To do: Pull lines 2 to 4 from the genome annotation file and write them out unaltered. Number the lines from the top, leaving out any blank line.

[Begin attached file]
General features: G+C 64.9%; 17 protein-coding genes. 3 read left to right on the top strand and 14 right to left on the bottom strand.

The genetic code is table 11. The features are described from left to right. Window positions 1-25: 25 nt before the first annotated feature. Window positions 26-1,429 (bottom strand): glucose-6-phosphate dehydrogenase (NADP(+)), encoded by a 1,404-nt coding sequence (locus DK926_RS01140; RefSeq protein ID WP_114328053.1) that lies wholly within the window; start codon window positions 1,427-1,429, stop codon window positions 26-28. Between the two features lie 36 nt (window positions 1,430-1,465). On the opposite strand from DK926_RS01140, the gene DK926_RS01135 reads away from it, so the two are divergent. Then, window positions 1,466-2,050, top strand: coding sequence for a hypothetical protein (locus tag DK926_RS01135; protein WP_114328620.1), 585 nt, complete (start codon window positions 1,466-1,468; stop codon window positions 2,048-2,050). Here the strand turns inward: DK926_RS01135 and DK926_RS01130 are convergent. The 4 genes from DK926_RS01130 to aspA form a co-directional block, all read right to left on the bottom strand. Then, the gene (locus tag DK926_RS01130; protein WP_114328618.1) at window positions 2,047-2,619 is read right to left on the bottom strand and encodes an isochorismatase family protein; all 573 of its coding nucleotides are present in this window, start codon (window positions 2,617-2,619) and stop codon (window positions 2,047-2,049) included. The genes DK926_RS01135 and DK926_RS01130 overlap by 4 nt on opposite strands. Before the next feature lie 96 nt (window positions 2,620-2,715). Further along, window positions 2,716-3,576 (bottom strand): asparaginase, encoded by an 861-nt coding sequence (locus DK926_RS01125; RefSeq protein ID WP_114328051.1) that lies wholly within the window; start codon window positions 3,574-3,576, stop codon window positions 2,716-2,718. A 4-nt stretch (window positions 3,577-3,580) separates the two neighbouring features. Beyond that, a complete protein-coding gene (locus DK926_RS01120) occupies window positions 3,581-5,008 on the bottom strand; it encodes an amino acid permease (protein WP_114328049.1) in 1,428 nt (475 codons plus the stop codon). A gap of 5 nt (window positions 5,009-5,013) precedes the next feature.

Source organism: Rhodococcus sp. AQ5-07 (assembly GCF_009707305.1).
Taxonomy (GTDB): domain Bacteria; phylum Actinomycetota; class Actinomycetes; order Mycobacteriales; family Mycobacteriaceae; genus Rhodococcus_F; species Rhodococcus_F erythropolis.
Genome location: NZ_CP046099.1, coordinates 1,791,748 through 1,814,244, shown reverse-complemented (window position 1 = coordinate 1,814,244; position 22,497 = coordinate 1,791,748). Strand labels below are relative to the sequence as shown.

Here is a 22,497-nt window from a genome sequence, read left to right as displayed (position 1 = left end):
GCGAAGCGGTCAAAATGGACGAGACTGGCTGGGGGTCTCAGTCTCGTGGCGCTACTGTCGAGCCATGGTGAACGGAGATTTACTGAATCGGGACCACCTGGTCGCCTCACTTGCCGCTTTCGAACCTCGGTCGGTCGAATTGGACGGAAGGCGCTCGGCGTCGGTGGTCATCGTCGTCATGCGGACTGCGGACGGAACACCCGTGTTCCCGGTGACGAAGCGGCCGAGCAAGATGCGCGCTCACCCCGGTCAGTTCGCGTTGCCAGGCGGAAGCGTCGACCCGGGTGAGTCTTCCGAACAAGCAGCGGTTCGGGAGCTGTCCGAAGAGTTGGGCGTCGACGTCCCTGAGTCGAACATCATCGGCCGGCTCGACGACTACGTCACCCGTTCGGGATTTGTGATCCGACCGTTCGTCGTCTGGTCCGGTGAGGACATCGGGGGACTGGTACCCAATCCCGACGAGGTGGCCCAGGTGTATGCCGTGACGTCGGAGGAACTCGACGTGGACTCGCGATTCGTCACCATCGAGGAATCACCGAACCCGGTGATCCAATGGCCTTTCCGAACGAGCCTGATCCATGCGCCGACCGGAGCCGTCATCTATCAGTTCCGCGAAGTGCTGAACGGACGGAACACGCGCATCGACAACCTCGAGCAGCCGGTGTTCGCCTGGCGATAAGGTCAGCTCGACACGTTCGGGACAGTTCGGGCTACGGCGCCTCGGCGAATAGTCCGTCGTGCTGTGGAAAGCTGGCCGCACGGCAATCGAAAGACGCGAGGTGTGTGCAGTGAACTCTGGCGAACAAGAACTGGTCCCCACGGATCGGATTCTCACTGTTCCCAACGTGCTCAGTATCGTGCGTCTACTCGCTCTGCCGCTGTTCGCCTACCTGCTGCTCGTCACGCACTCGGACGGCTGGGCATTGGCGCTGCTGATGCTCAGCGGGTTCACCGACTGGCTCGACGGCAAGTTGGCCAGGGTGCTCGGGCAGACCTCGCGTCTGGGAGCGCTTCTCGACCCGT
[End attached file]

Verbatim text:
The genetic code is table 11. The features are described from left to right. Window positions 1-25: 25 nt before the first annotated feature. Window positions 26-1,429 (bottom strand): glucose-6-phosphate dehydrogenase (NADP(+)), encoded by a 1,404-nt coding sequence (locus DK926_RS01140; RefSeq protein ID WP_114328053.1) that lies wholly within the window; start codon window positions 1,427-1,429, stop codon window positions 26-28. Between the two features lie 36 nt (window positions 1,430-1,465). On the opposite strand from DK926_RS01140, the gene DK926_RS01135 reads away from it, so the two are divergent. Then, window positions 1,466-2,050, top strand: coding sequence for a hypothetical protein (locus tag DK926_RS01135; protein WP_114328620.1), 585 nt, complete (start codon window positions 1,466-1,468; stop codon window positions 2,048-2,050). Here the strand turns inward: DK926_RS01135 and DK926_RS01130 are convergent. The 4 genes from DK926_RS01130 to aspA form a co-directional block, all read right to left on the bottom strand. Then, the gene (locus tag DK926_RS01130; protein WP_114328618.1) at window positions 2,047-2,619 is read right to left on the bottom strand and encodes an isochorismatase family protein; all 573 of its coding nucleotides are present in this window, start codon (window positions 2,617-2,619) and stop codon (window positions 2,047-2,049) included. The genes DK926_RS01135 and DK926_RS01130 overlap by 4 nt on opposite strands. Before the next feature lie 96 nt (window positions 2,620-2,715). Further along, window positions 2,716-3,576 (bottom strand): asparaginase, encoded by an 861-nt coding sequence (locus DK926_RS01125; RefSeq protein ID WP_114328051.1) that lies wholly within the window; start codon window positions 3,574-3,576, stop codon window positions 2,716-2,718. A 4-nt stretch (window positions 3,577-3,580) separates the two neighbouring features. Beyond that, a complete protein-coding gene (locus DK926_RS01120) occupies window positions 3,581-5,008 on the bottom strand; it encodes an amino acid permease (protein WP_114328049.1) in 1,428 nt (475 codons plus the stop codon). A gap of 5 nt (window positions 5,009-5,013) precedes the next feature.

Source organism: Rhodococcus sp. AQ5-07 (assembly GCF_009707305.1).
Taxonomy (GTDB): domain Bacteria; phylum Actinomycetota; class Actinomycetes; order Mycobacteriales; family Mycobacteriaceae; genus Rhodococcus_F; species Rhodococcus_F erythropolis.